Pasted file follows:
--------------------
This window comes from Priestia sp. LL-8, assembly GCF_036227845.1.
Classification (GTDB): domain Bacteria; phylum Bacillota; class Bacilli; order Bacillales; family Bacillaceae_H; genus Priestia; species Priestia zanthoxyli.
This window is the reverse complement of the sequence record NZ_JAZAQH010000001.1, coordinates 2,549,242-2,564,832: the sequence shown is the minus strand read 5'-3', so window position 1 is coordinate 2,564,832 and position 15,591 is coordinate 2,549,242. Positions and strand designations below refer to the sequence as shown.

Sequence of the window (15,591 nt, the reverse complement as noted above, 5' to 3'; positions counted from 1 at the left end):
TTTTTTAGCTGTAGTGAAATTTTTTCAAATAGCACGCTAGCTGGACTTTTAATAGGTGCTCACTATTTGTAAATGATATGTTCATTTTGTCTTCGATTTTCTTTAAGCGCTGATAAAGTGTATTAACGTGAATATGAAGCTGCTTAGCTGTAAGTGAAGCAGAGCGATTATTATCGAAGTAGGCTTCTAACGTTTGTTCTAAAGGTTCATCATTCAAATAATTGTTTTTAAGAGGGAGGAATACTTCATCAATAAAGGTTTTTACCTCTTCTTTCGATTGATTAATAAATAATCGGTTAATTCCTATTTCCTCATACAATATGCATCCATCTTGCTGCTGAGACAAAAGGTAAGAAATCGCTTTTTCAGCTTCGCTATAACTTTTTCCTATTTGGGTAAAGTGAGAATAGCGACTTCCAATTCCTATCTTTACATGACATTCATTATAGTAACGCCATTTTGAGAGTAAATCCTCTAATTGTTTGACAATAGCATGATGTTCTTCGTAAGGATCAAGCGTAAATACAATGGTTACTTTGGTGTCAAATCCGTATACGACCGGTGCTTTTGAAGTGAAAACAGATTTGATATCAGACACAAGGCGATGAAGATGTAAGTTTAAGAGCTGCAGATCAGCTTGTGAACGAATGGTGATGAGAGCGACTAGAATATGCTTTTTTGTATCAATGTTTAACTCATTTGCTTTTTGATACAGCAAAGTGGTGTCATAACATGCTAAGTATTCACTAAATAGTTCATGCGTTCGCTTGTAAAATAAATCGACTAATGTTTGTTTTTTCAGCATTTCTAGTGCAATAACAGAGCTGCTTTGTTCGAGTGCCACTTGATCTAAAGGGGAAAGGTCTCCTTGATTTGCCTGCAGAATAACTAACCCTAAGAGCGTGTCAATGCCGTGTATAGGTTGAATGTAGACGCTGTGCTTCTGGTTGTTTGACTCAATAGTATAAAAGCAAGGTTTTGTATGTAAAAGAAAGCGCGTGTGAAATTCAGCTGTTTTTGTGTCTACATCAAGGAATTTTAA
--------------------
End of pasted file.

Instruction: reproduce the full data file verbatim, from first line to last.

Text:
This window comes from Priestia sp. LL-8, assembly GCF_036227845.1.
Classification (GTDB): domain Bacteria; phylum Bacillota; class Bacilli; order Bacillales; family Bacillaceae_H; genus Priestia; species Priestia zanthoxyli.
This window is the reverse complement of the sequence record NZ_JAZAQH010000001.1, coordinates 2,549,242-2,564,832: the sequence shown is the minus strand read 5'-3', so window position 1 is coordinate 2,564,832 and position 15,591 is coordinate 2,549,242. Positions and strand designations below refer to the sequence as shown.

Sequence of the window (15,591 nt, the reverse complement as noted above, 5' to 3'; positions counted from 1 at the left end):
TTTTTTAGCTGTAGTGAAATTTTTTCAAATAGCACGCTAGCTGGACTTTTAATAGGTGCTCACTATTTGTAAATGATATGTTCATTTTGTCTTCGATTTTCTTTAAGCGCTGATAAAGTGTATTAACGTGAATATGAAGCTGCTTAGCTGTAAGTGAAGCAGAGCGATTATTATCGAAGTAGGCTTCTAACGTTTGTTCTAAAGGTTCATCATTCAAATAATTGTTTTTAAGAGGGAGGAATACTTCATCAATAAAGGTTTTTACCTCTTCTTTCGATTGATTAATAAATAATCGGTTAATTCCTATTTCCTCATACAATATGCATCCATCTTGCTGCTGAGACAAAAGGTAAGAAATCGCTTTTTCAGCTTCGCTATAACTTTTTCCTATTTGGGTAAAGTGAGAATAGCGACTTCCAATTCCTATCTTTACATGACATTCATTATAGTAACGCCATTTTGAGAGTAAATCCTCTAATTGTTTGACAATAGCATGATGTTCTTCGTAAGGATCAAGCGTAAATACAATGGTTACTTTGGTGTCAAATCCGTATACGACCGGTGCTTTTGAAGTGAAAACAGATTTGATATCAGACACAAGGCGATGAAGATGTAAGTTTAAGAGCTGCAGATCAGCTTGTGAACGAATGGTGATGAGAGCGACTAGAATATGCTTTTTTGTATCAATGTTTAACTCATTTGCTTTTTGATACAGCAAAGTGGTGTCATAACATGCTAAGTATTCACTAAATAGTTCATGCGTTCGCTTGTAAAATAAATCGACTAATGTTTGTTTTTTCAGCATTTCTAGTGCAATAACAGAGCTGCTTTGTTCGAGTGCCACTTGATCTAAAGGGGAAAGGTCTCCTTGATTTGCCTGCAGAATAACTAACCCTAAGAGCGTGTCAATGCCGTGTATAGGTTGAATGTAGACGCTGTGCTTCTGGTTGTTTGACTCAATAGTATAAAAGCAAGGTTTTGTATGTAAAAGAAAGCGCGTGTGAAATTCAGCTGTTTTTGTGTCTACATCAAGGAATTTTAA